Scientists have long sought a better understanding of the human body’s immune responses that occur during various diseases, including cancer and inflammatory diseases.
In a recent study at the University of Missouri, Emma Teixeiro, assistant professor at MU School of Medicine, and her team analyzed how immunological memory — memory that the body’s immune system retains after an infection or a vaccination that helps protect against reinfection — is created and maintained. On it, as well as the role that inflammation plays in shaping that immune memory.
“Our immune system defends us against disease, but it’s a very complex system with many interactions going on, and if it goes downregulated, it could play a role in causing disease,” said Teixeiro, who works at the NextGen Precision Health Institute. MU Campus. “Therefore, our research is focused on better understanding how these immune responses are generated and controlled, specifically by looking at the critical role that T cells play, as T cells help protect the body from infection and may play a role in attacking cancer.”
Using a mouse model, the researchers created different strains of pathogenic bacteria that increased levels of inflammation through the promoter of interferon genes — or sting proteins — within T cells. While many scientists assumed that this increase in inflammation would lead to a stronger immune response and thus stronger immune memory, Teixeiro and her team found the opposite: immune memory diminished.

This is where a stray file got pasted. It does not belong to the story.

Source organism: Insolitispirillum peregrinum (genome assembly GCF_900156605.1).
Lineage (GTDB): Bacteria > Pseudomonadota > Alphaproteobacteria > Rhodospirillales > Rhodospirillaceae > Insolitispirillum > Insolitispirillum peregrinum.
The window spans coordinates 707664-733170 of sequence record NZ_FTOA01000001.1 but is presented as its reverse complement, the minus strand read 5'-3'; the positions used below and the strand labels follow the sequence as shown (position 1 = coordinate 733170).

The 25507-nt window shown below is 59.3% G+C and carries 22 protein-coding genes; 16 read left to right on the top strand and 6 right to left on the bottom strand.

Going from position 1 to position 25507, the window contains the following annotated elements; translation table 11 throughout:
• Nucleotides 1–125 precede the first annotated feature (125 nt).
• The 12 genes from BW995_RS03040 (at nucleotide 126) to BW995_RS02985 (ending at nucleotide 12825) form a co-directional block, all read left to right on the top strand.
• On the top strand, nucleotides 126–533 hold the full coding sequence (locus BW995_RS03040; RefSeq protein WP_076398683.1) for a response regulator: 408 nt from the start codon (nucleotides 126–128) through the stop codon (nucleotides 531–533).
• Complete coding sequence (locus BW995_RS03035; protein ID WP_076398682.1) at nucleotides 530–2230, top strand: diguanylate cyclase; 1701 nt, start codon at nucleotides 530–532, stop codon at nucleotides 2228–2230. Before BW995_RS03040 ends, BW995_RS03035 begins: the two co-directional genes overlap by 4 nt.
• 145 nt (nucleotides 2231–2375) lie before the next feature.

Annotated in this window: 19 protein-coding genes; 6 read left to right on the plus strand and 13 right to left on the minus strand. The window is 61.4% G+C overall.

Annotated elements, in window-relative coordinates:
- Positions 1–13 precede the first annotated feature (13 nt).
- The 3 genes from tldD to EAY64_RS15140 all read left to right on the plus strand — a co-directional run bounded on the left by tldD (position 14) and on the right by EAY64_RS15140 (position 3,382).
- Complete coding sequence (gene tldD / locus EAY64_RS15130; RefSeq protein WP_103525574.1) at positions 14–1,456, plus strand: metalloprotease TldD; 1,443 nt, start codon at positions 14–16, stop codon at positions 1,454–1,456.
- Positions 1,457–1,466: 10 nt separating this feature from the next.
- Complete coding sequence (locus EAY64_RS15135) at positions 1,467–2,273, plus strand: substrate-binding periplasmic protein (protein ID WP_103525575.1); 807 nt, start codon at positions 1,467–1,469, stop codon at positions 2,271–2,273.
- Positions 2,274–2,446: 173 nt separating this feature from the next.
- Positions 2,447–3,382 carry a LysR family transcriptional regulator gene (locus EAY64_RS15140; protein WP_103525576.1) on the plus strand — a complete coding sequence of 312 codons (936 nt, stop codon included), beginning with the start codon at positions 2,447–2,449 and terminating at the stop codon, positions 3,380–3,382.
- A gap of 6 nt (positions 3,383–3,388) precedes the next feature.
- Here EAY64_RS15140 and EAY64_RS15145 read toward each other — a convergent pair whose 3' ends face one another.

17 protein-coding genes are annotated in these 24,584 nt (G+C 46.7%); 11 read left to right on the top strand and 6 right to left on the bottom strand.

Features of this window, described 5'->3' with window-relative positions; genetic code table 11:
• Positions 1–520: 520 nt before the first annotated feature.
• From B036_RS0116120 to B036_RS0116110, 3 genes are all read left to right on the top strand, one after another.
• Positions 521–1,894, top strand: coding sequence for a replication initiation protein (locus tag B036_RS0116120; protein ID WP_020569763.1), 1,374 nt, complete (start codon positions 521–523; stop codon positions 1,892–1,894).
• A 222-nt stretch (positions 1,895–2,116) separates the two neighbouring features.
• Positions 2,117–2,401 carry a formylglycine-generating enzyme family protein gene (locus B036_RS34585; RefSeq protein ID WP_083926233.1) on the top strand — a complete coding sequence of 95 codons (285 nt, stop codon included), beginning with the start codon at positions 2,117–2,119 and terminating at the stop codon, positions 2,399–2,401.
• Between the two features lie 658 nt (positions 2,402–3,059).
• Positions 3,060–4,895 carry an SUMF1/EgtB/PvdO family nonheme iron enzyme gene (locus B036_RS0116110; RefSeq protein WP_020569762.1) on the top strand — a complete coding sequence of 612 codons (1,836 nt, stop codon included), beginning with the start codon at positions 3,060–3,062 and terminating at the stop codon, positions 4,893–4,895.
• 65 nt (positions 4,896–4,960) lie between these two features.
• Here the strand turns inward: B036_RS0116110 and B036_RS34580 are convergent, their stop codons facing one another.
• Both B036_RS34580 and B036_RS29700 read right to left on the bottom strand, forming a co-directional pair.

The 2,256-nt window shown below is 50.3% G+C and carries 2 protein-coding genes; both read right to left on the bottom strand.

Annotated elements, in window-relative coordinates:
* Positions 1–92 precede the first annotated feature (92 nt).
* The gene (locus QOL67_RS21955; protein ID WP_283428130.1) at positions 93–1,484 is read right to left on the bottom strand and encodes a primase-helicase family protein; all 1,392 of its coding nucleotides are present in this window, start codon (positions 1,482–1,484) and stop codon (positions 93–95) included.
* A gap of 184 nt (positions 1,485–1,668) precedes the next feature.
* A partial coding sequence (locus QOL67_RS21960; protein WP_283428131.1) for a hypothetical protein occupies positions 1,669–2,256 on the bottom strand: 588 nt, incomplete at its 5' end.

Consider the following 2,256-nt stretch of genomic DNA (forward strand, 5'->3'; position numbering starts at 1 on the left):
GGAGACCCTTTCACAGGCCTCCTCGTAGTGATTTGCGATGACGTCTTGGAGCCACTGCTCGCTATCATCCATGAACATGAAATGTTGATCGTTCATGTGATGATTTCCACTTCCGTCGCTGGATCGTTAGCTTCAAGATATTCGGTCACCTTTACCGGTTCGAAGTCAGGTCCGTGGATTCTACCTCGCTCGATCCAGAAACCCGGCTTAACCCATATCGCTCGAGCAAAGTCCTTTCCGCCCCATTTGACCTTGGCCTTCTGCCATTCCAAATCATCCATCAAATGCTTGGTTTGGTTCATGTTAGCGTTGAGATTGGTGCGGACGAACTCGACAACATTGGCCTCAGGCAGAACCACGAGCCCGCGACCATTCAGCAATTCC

“Some scientists in the field believe that STING activation may be targeted to improve cancer vaccines or immunotherapies, so gaining a basic understanding of all the interaction mechanisms at play is critical to reducing the chances of unintended consequences or harmful side effects,” said Teixeiro. “We want to better understand how immune memory is regulated, which has implications for potential vaccines or immunotherapies that stimulate T cells in a way that we hope will enhance long-term memory, so our bodies are protected from disease over time.”
While her research is fundamental in nature, Teixeiro’s findings have the potential to contribute to the development of more effective therapies to help patients with cancer, chronic obstructive pulmonary disease (COPD), STING-related vasculopathy of childhood onset (SAVI), asthma and inflammatory syndromes other chronic.
“The pursuit of knowledge is what drives my curiosity as a scientist,” said Teixeiro. “While there are still more questions to answer, this research is a small step in the right direction, and I’m proud to be a part of it.”
“STING controls memory T-cell fitness during infection through mechanisms dependent on endogenous T cells and Indoleamine-pyrrole 2,3-dioxygenase (IDO)” is published in PNAS. Study co-authors are Michael Kwani, Curtis Pretzel, Rebecca Neuth, Karen Knudson, Vikas Saxena, Caitlin Goldenpfenig, Diana Gale, Chris Ray, Peter Lauer, Mark Daniels, and Desara Lauera.